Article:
One of the positives is the sound. While many of the songs were recorded with the technology of about 50 years ago; Brian Wilson was a genius in the studio and his recordings are impeccable. The sound is crystal clear and the vocals are up front, which puts the emphasis on the harmonies.

The ballads seem to work better than the faster songs. “The Warmth Of The Sun,” “In My Room,” “God Only Knows,” and the album’s best track, “Disney Girls,” are excellent as the new backing add new textures and dimensions to the sound. More rockish tracks such as “Fun Fun Fun,” “Help Me Rhonda,” and a ramped up version of “Darlin’” are less successful as the fusion is more difficult.

Anything interesting by The Beach Boys is worth a listen but The Beach Boys With The Royal Philharmonic is not essential. The major problem is songs like “California Girls,” “Good Vibrations,” “Help Me Rhonda,” and “Fun Fun Fun” are 1960’s pop perfection and sometimes that is enough.

Just Waitin’ By The Steve Krase Band

October 16, 2019

The harmonica is such a simple instrument. Just about anyone can get sounds from the it, but to play the harmonica well, takes years, and sometimes decades, of practice. Very few musicians gain elite status, which brings us to Steve Krase.

Krase is basically a bluesman and a harmonica player extraordinaire, who has expanded his vision and sound on his new album Just Waitin.’ His selection of material forces him outside his comfort zone as covers of Hank Williams, The Beverly Hillbillies, plus classics from Howlin’ Wolf and Walter Price populate the album.

He uses a basic backing band of guitarist David Carter, bassist Rick Romano, and drummer Tamara Williams. There maybe an accordion here and some extra percussion there, but overall the sound is stripped down and provides a solid foundation for his vocals and harp excisions.

One of the best and quirkiest tracks is his cover of the Beverly Hillbillies theme song “The Ballad Of Jed Clampett.” The accordion gives it a Zydeco feel but the rest of the band connects it to the blues.

“My Baby Walked Out On Me,” “All In The Mood,” and “Nobody Loves Me” are classic blues songs with an edge. At times the band can rock, which provides a nice fusion of styles and sounds.

Krase is one of those veterans who populate the modern blues scene. He is constantly on the road plying his trade. Just Waiting’ is an album that deserves to bring him some mass commercial appeal. An excellent blues album, especially for anyone who appreciates the harmonica.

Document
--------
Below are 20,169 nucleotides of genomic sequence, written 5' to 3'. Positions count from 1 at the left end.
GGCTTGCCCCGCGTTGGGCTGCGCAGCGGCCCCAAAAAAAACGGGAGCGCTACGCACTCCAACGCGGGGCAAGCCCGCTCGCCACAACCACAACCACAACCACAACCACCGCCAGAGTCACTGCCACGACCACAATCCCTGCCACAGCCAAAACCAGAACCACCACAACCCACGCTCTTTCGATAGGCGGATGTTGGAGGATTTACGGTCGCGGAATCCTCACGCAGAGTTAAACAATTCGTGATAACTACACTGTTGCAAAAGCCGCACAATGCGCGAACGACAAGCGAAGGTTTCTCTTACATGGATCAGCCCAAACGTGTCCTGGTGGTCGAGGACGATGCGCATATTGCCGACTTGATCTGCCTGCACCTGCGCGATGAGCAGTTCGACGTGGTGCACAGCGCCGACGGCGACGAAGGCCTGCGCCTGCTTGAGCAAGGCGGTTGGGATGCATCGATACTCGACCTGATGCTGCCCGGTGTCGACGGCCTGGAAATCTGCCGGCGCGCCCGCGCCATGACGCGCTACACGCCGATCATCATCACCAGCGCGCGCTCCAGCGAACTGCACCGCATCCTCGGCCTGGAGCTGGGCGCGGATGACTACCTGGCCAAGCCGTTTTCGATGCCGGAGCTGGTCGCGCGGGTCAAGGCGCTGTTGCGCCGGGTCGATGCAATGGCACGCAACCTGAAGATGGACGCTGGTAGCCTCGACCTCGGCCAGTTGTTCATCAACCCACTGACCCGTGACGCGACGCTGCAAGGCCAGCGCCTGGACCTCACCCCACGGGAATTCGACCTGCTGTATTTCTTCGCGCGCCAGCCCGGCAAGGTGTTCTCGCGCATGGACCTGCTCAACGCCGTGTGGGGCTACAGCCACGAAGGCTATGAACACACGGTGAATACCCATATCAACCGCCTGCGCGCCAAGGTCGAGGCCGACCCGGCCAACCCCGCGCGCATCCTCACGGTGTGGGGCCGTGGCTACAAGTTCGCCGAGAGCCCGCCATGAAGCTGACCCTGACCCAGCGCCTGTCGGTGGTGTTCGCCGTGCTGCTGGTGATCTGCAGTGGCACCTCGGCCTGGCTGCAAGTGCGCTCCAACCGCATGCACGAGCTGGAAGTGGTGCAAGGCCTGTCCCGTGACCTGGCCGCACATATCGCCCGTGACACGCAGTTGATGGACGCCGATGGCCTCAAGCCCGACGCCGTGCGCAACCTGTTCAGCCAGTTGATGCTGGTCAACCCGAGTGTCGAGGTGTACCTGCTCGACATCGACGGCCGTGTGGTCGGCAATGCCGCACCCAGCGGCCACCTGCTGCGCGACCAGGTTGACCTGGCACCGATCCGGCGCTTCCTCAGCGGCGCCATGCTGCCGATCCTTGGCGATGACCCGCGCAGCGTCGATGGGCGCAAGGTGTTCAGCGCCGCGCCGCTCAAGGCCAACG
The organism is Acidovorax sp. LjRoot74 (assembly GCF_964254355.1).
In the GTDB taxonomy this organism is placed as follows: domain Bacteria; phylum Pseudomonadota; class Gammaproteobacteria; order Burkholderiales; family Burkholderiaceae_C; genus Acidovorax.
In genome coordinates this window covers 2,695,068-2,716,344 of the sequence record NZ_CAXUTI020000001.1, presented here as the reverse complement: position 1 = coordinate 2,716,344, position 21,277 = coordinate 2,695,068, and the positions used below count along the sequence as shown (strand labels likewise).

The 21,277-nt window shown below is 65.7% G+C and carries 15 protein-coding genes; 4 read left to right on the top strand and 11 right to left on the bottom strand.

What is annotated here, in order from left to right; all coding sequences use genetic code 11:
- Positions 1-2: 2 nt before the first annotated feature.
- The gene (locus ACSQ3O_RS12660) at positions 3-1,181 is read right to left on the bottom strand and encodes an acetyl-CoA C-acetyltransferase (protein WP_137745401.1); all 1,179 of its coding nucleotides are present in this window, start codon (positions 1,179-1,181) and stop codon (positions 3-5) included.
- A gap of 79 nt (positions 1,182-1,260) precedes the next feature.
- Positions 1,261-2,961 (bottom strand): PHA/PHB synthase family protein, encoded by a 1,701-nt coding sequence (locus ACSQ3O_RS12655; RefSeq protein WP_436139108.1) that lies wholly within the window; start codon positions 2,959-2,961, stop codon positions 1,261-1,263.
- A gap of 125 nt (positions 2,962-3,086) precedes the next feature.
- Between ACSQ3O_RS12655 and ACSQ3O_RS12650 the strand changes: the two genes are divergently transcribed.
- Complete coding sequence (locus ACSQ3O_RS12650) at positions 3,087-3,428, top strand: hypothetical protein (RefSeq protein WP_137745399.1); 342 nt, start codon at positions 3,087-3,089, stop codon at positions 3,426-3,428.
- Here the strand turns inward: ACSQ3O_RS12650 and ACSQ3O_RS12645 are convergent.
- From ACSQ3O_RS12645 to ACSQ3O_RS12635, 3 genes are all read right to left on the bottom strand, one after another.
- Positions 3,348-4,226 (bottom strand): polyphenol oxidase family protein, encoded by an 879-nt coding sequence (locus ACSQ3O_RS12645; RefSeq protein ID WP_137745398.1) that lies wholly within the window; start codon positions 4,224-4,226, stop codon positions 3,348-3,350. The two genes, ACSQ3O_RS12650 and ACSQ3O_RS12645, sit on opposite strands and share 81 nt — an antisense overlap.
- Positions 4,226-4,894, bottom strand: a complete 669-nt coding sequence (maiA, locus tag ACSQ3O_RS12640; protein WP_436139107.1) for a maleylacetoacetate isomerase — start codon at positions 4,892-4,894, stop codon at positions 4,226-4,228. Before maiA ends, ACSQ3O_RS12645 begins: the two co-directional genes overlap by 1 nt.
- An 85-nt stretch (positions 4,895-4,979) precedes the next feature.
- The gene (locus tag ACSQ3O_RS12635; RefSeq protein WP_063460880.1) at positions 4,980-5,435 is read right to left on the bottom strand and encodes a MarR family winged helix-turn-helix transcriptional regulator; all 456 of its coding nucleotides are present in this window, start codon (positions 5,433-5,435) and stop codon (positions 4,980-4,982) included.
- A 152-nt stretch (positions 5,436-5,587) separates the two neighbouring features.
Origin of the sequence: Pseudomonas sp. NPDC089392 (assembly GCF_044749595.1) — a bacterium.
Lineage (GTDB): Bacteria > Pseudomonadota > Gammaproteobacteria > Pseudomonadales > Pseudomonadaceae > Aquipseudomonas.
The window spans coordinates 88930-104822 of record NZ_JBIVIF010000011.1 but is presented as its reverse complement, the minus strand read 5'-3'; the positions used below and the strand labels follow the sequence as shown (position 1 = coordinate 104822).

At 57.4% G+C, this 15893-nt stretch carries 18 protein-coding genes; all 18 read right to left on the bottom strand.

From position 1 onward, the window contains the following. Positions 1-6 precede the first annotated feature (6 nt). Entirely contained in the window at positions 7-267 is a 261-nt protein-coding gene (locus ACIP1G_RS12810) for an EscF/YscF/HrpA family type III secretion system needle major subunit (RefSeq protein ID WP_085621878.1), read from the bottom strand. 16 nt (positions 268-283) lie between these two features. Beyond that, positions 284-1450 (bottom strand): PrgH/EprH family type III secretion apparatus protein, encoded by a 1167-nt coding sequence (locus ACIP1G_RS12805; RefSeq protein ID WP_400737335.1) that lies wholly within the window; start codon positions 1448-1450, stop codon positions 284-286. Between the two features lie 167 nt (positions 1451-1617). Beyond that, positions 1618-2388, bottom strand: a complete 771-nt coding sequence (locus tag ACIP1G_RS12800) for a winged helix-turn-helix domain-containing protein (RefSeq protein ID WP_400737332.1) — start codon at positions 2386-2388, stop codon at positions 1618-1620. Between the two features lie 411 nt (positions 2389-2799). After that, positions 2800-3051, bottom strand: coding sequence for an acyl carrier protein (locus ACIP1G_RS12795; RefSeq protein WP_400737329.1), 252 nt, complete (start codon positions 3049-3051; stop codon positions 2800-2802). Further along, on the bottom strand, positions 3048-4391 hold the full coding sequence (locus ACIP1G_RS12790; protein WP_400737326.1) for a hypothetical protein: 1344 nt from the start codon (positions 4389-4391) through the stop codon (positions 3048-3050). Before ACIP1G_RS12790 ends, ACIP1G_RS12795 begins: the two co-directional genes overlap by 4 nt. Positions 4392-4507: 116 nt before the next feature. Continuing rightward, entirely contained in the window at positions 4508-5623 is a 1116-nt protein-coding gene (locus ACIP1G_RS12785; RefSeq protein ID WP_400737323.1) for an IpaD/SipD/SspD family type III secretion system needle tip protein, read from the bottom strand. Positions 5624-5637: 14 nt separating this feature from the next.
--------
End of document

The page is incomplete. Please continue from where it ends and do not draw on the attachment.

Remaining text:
In The Boys Club By Kat Riggins

October 16, 2019

Sometimes the best things come on small packages. So it is with the dominative Kat Riggins and her new album In The Boys’ Club.

Riggins may be small in stature but more than makes up for it with her big, powerful voice. Add in her ability as a song writer and you have one of the bigger blues talents working today.

Her albums always have an edge and sass to them. She is a woman blues singer in a field where most of her contemporaries are male. As such, she brings a female perspective to her music. That perspective is on display in the title song, “A Girl In The Boys’ Club.” “Uh oh fellas, there’s a girl in in the boys’ club,” just about sums up her attitude and approach to the blues.

She is a southern blues singer and has a gritty nature to her voice. While there may be some modern elements to her music, she is at heart a traditional blues singer. “Kitty Won’t Scratch,” “Don’t Throw Me Away,” and “Cheat Or Lose” may have a backing band but there is an elemental quality to them that connects them to the Southern Delta, the cradle of the blues.

Riggins is now well into her career and she has settled nicely into her role as a female voice of the blues. In The Boys’ House an excellent album for any aficionado of the blues.

Sunshine Superman by Donovan

October 11, 2019

If there is such a musical category as psychedelic folk, “Sunshine Superman” would be the poster song.

Donovan Phillip Leitch produced a dozed hit singles in the late 1960’s. His “Mellow Yellow” just missed the number one spot.

His early hits “Colours,” “Catch The Wind,” and “Universal Soldier” were straight folk but with “Sunshine Superman,” he changed his style, which hit a commercial chord. It entered the Top 100, July 30 at number 90. On September 3, 1966, it reached the top of the charts for one week.

While his career would slow down in the 1970’s, his unique brand of music would lead to his induction into The Rock And Roll Hall Of Fame.